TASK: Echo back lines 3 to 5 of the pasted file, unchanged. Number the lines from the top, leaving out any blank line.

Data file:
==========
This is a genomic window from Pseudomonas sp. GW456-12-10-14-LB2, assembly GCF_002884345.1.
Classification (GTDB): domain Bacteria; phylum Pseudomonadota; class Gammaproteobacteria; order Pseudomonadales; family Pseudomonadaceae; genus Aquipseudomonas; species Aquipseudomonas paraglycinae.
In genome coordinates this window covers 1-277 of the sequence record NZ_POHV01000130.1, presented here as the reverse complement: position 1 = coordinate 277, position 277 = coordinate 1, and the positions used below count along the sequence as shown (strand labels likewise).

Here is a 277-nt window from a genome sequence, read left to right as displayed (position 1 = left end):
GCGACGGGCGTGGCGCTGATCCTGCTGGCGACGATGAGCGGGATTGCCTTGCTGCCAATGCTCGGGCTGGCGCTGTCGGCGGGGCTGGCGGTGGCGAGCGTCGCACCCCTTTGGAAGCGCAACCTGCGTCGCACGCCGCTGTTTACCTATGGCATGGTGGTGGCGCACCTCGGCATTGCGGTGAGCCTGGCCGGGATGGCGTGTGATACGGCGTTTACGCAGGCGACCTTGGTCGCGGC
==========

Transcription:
In genome coordinates this window covers 1-277 of the sequence record NZ_POHV01000130.1, presented here as the reverse complement: position 1 = coordinate 277, position 277 = coordinate 1, and the positions used below count along the sequence as shown (strand labels likewise).

Here is a 277-nt window from a genome sequence, read left to right as displayed (position 1 = left end):
GCGACGGGCGTGGCGCTGATCCTGCTGGCGACGATGAGCGGGATTGCCTTGCTGCCAATGCTCGGGCTGGCGCTGTCGGCGGGGCTGGCGGTGGCGAGCGTCGCACCCCTTTGGAAGCGCAACCTGCGTCGCACGCCGCTGTTTACCTATGGCATGGTGGTGGCGCACCTCGGCATTGCGGTGAGCCTGGCCGGGATGGCGTGTGATACGGCGTTTACGCAGGCGACCTTGGTCGCGGC